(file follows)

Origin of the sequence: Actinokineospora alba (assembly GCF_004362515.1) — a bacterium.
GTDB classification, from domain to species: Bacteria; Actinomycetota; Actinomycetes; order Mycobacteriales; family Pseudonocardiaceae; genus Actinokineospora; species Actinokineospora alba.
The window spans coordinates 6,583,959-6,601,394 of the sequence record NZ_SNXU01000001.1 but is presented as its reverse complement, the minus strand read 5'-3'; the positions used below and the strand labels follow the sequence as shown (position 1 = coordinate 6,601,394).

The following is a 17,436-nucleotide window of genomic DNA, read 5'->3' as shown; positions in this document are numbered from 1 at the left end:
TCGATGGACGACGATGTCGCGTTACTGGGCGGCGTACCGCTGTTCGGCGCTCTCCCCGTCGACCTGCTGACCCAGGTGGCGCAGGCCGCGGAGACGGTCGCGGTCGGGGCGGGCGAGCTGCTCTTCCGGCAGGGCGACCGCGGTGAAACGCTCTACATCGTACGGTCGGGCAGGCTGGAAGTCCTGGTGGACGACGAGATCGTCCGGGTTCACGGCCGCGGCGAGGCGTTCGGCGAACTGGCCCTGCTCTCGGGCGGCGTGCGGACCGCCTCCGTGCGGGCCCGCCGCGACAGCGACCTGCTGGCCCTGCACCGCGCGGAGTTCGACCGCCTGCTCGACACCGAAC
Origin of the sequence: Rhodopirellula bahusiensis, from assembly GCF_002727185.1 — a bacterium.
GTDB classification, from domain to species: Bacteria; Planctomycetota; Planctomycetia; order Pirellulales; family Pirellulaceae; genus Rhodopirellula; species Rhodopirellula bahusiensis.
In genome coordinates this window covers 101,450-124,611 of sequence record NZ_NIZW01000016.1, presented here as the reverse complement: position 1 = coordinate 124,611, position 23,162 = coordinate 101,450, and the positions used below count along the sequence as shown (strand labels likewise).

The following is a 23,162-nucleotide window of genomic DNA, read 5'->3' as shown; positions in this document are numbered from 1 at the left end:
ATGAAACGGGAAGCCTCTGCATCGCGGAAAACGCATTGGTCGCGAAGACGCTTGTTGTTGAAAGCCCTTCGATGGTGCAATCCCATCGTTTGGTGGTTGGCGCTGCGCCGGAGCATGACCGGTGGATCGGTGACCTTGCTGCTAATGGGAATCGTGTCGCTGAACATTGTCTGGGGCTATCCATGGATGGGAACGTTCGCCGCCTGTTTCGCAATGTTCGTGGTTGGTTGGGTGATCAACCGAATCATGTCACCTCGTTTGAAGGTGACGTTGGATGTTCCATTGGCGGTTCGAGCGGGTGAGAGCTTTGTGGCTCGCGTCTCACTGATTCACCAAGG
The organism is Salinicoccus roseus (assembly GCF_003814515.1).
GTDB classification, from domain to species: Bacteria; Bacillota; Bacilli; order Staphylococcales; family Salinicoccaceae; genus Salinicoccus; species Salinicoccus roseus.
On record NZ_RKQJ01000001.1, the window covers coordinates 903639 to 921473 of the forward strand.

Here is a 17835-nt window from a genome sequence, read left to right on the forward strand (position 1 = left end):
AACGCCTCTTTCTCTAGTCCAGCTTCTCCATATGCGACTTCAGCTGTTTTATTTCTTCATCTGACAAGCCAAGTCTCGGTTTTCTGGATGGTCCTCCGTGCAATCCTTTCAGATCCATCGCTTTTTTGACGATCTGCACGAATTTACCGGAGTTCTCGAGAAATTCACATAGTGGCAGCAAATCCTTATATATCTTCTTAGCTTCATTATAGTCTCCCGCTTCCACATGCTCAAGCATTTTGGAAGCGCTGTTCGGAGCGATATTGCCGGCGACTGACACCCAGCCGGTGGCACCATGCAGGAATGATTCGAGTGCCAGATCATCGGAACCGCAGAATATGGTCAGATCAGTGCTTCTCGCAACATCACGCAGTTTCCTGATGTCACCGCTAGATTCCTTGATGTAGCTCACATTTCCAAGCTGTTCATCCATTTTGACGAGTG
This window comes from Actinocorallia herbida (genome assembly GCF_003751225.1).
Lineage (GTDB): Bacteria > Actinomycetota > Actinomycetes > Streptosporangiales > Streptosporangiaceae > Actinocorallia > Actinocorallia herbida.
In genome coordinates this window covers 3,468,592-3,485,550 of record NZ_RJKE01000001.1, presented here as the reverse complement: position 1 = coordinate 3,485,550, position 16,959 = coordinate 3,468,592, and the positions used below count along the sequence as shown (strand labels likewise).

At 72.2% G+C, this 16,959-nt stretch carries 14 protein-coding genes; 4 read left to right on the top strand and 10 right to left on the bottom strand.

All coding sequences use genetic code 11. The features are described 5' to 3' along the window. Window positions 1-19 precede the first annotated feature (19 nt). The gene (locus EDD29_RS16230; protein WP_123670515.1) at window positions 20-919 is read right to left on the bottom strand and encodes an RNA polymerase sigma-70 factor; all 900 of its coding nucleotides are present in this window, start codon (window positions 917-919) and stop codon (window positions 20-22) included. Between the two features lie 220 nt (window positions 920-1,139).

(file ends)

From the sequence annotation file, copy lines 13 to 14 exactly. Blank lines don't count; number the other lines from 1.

On record NZ_RKQJ01000001.1, the window covers coordinates 903639 to 921473 of the forward strand.

Here is a 17835-nt window from a genome sequence, read left to right on the forward strand (position 1 = left end):